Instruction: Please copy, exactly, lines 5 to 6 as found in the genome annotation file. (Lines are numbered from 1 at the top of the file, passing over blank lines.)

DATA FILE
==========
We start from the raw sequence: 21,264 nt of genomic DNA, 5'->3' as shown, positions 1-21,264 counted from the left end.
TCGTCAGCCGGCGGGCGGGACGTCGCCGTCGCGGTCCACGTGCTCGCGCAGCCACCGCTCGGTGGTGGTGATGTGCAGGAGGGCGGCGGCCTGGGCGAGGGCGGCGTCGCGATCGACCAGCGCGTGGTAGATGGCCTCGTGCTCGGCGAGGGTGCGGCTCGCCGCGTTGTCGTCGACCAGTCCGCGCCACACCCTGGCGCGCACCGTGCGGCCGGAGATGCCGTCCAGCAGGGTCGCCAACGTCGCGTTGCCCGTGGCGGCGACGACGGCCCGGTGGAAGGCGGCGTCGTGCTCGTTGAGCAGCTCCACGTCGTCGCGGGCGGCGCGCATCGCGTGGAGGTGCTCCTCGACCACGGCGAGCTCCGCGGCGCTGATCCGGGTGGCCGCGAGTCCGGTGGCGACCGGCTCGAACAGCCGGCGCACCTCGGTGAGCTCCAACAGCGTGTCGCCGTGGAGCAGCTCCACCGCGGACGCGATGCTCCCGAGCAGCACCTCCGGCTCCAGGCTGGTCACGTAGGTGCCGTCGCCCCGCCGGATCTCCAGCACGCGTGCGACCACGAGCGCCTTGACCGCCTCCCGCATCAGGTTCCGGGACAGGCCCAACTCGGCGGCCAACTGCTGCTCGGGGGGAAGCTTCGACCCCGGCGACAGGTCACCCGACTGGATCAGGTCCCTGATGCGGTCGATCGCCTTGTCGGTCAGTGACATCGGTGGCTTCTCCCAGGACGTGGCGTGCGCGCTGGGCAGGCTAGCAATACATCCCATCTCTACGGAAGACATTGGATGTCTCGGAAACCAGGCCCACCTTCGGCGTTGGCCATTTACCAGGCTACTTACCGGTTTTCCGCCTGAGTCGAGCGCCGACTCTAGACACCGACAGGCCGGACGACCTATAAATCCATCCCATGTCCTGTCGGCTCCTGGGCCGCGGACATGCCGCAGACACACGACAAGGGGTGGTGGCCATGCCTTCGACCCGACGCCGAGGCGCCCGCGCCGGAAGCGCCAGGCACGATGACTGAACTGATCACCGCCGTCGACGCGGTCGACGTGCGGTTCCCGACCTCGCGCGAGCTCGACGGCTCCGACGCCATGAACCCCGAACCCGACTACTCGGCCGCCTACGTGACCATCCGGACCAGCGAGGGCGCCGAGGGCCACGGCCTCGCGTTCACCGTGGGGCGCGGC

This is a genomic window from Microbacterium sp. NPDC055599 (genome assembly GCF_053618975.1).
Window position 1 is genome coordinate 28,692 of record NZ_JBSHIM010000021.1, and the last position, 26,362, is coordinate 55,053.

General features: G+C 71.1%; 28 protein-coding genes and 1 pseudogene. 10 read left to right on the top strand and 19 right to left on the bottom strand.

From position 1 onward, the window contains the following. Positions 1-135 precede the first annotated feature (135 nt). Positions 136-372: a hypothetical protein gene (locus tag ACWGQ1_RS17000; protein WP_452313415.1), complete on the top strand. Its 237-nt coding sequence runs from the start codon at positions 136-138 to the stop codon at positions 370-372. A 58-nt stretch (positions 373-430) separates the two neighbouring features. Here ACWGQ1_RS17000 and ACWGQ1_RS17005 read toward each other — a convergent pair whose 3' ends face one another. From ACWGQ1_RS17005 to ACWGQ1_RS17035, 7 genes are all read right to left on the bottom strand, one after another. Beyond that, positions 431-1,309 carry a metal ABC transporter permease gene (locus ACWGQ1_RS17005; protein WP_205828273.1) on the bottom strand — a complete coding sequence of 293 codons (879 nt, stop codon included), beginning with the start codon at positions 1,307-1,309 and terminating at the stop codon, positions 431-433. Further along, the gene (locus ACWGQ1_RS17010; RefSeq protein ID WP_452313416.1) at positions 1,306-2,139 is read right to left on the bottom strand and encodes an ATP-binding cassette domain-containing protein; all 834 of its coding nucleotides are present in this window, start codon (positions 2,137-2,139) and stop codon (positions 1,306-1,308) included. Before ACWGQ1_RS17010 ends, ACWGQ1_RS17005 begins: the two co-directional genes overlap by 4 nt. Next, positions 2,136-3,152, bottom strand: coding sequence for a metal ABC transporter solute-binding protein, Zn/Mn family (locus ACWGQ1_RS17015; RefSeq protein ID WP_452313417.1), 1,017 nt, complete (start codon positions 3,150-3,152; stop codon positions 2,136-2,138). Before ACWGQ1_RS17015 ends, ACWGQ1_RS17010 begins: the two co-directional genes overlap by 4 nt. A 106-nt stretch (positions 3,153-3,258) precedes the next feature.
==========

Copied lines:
General features: G+C 71.1%; 28 protein-coding genes and 1 pseudogene. 10 read left to right on the top strand and 19 right to left on the bottom strand.

From position 1 onward, the window contains the following. Positions 1-135 precede the first annotated feature (135 nt). Positions 136-372: a hypothetical protein gene (locus tag ACWGQ1_RS17000; protein WP_452313415.1), complete on the top strand. Its 237-nt coding sequence runs from the start codon at positions 136-138 to the stop codon at positions 370-372. A 58-nt stretch (positions 373-430) separates the two neighbouring features. Here ACWGQ1_RS17000 and ACWGQ1_RS17005 read toward each other — a convergent pair whose 3' ends face one another. From ACWGQ1_RS17005 to ACWGQ1_RS17035, 7 genes are all read right to left on the bottom strand, one after another. Beyond that, positions 431-1,309 carry a metal ABC transporter permease gene (locus ACWGQ1_RS17005; protein WP_205828273.1) on the bottom strand — a complete coding sequence of 293 codons (879 nt, stop codon included), beginning with the start codon at positions 1,307-1,309 and terminating at the stop codon, positions 431-433. Further along, the gene (locus ACWGQ1_RS17010; RefSeq protein ID WP_452313416.1) at positions 1,306-2,139 is read right to left on the bottom strand and encodes an ATP-binding cassette domain-containing protein; all 834 of its coding nucleotides are present in this window, start codon (positions 2,137-2,139) and stop codon (positions 1,306-1,308) included. Before ACWGQ1_RS17010 ends, ACWGQ1_RS17005 begins: the two co-directional genes overlap by 4 nt. Next, positions 2,136-3,152, bottom strand: coding sequence for a metal ABC transporter solute-binding protein, Zn/Mn family (locus ACWGQ1_RS17015; RefSeq protein ID WP_452313417.1), 1,017 nt, complete (start codon positions 3,150-3,152; stop codon positions 2,136-2,138). Before ACWGQ1_RS17015 ends, ACWGQ1_RS17010 begins: the two co-directional genes overlap by 4 nt. A 106-nt stretch (positions 3,153-3,258) precedes the next feature.